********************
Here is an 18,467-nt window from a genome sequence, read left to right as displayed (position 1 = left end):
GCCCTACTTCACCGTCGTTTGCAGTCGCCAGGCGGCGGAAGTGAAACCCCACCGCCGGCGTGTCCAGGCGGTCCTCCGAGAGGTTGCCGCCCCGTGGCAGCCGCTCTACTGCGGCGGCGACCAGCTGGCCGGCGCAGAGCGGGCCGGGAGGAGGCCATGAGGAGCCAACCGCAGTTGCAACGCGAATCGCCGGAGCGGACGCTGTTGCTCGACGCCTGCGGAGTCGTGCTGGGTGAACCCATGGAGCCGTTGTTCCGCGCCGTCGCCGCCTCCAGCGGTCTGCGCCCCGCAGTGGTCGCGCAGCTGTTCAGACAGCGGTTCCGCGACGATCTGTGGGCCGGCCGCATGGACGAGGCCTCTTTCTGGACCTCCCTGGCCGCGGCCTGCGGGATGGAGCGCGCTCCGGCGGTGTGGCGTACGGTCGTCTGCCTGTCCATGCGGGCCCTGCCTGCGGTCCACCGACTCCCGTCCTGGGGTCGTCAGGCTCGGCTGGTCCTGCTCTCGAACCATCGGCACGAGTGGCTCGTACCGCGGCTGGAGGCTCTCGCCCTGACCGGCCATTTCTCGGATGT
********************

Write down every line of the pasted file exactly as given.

Here is an 18,467-nt window from a genome sequence, read left to right as displayed (position 1 = left end):
GCCCTACTTCACCGTCGTTTGCAGTCGCCAGGCGGCGGAAGTGAAACCCCACCGCCGGCGTGTCCAGGCGGTCCTCCGAGAGGTTGCCGCCCCGTGGCAGCCGCTCTACTGCGGCGGCGACCAGCTGGCCGGCGCAGAGCGGGCCGGGAGGAGGCCATGAGGAGCCAACCGCAGTTGCAACGCGAATCGCCGGAGCGGACGCTGTTGCTCGACGCCTGCGGAGTCGTGCTGGGTGAACCCATGGAGCCGTTGTTCCGCGCCGTCGCCGCCTCCAGCGGTCTGCGCCCCGCAGTGGTCGCGCAGCTGTTCAGACAGCGGTTCCGCGACGATCTGTGGGCCGGCCGCATGGACGAGGCCTCTTTCTGGACCTCCCTGGCCGCGGCCTGCGGGATGGAGCGCGCTCCGGCGGTGTGGCGTACGGTCGTCTGCCTGTCCATGCGGGCCCTGCCTGCGGTCCACCGACTCCCGTCCTGGGGTCGTCAGGCTCGGCTGGTCCTGCTCTCGAACCATCGGCACGAGTGGCTCGTACCGCGGCTGGAGGCTCTCGCCCTGACCGGCCATTTCTCGGATGT